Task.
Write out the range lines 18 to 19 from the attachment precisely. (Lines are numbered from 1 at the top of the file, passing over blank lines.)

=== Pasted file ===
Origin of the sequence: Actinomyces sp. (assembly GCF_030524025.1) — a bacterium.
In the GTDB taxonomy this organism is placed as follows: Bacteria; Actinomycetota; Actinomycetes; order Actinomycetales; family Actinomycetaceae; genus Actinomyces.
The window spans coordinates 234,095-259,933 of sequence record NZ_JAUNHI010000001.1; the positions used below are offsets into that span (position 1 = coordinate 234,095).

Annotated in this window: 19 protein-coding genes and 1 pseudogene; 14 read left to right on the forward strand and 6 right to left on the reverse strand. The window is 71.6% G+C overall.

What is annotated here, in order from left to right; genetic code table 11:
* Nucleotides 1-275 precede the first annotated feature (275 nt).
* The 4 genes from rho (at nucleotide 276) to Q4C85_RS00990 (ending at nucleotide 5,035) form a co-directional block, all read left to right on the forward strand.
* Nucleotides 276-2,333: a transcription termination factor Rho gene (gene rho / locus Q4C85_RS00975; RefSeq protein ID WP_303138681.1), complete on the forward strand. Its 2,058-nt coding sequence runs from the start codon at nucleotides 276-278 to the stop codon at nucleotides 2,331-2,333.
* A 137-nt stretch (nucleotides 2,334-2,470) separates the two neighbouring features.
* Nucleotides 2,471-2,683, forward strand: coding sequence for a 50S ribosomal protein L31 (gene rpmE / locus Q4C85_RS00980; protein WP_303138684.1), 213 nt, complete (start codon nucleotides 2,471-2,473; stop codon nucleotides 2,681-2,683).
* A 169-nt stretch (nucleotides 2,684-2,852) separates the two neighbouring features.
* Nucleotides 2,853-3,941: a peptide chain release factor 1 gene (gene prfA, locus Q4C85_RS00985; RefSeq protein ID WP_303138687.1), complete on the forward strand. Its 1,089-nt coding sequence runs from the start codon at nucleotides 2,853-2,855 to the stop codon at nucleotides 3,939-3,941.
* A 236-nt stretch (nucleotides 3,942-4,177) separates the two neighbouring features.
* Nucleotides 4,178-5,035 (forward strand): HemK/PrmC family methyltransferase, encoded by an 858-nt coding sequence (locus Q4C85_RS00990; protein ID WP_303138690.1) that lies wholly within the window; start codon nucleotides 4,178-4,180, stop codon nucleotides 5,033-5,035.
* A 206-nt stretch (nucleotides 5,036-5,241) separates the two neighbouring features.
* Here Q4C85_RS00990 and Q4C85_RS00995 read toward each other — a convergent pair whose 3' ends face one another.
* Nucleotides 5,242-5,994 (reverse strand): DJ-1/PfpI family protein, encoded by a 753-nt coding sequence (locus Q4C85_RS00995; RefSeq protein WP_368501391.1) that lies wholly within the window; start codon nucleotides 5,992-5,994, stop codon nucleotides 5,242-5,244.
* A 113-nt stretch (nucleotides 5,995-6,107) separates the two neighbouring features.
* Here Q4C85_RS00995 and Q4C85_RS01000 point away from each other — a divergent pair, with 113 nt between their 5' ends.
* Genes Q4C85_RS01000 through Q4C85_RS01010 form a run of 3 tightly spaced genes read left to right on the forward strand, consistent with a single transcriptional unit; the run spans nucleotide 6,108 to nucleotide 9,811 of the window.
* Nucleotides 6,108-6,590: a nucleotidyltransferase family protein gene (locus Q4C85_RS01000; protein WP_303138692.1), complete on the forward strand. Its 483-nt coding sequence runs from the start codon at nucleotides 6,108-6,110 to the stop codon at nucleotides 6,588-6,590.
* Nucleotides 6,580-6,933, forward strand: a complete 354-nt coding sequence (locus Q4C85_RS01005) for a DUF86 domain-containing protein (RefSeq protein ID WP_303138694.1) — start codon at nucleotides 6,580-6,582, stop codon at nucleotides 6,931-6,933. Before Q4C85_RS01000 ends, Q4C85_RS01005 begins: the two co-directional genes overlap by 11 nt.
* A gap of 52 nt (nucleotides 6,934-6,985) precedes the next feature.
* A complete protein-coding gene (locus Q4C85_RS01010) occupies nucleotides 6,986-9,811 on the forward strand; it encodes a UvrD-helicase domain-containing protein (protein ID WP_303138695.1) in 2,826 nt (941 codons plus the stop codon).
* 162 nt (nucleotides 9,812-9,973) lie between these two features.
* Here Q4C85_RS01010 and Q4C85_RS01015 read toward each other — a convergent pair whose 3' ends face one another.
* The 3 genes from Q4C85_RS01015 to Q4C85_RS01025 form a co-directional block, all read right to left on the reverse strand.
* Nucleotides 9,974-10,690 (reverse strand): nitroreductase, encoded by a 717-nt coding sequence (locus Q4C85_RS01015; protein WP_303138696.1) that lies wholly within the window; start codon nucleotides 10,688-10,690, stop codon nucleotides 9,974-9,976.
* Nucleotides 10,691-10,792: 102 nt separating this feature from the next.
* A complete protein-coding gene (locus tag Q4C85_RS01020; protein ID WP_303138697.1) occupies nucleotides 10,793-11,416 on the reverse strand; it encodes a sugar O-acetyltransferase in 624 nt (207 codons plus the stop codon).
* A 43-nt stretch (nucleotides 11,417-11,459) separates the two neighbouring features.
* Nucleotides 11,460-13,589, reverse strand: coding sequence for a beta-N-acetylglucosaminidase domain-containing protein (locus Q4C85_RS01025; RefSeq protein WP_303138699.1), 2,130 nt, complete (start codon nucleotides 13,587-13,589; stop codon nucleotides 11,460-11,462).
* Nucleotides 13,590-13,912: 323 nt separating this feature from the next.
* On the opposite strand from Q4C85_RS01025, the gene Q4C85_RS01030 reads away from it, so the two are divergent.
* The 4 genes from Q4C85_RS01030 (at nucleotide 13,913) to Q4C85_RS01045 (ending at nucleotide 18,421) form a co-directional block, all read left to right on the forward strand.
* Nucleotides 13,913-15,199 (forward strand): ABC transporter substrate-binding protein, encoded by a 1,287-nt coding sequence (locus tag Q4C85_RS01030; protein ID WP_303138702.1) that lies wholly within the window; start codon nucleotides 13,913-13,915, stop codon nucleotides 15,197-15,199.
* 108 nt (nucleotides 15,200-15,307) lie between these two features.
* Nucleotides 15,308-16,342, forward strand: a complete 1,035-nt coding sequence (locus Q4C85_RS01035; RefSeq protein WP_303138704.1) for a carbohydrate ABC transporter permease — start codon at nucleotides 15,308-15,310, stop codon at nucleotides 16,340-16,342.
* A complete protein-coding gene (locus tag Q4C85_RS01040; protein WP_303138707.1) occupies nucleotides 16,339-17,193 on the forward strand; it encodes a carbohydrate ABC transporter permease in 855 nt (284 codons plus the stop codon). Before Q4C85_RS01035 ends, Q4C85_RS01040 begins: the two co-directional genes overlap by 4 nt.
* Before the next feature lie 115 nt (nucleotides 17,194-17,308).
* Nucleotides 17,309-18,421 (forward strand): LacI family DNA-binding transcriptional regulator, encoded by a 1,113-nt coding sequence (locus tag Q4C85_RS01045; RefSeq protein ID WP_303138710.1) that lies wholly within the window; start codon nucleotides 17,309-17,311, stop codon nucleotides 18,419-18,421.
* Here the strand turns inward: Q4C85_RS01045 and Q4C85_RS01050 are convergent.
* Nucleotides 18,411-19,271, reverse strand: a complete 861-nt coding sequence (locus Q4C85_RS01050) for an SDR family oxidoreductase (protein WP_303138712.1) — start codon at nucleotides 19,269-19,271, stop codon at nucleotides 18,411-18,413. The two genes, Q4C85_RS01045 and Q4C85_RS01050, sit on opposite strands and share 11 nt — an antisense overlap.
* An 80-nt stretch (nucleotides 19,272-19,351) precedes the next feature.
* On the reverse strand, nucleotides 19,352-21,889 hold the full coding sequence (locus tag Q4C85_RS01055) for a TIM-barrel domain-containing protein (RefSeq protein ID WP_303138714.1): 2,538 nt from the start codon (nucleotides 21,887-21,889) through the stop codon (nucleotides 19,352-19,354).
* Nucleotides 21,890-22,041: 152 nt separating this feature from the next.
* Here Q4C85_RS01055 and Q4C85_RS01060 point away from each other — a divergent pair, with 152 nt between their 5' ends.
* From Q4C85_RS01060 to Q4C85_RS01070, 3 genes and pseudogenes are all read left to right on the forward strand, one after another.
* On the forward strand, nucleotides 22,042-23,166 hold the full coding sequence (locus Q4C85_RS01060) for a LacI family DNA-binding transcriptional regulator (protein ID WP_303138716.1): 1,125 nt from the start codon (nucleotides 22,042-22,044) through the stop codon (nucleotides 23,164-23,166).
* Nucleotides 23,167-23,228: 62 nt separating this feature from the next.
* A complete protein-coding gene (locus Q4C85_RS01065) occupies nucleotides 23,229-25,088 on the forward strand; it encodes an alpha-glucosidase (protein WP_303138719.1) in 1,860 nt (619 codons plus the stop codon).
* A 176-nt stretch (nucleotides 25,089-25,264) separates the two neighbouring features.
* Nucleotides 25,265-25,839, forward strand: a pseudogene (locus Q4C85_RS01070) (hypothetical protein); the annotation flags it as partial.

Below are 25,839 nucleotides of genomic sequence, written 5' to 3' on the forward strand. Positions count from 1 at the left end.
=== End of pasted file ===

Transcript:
* A 113-nt stretch (nucleotides 5,995-6,107) separates the two neighbouring features.
* Here Q4C85_RS00995 and Q4C85_RS01000 point away from each other — a divergent pair, with 113 nt between their 5' ends.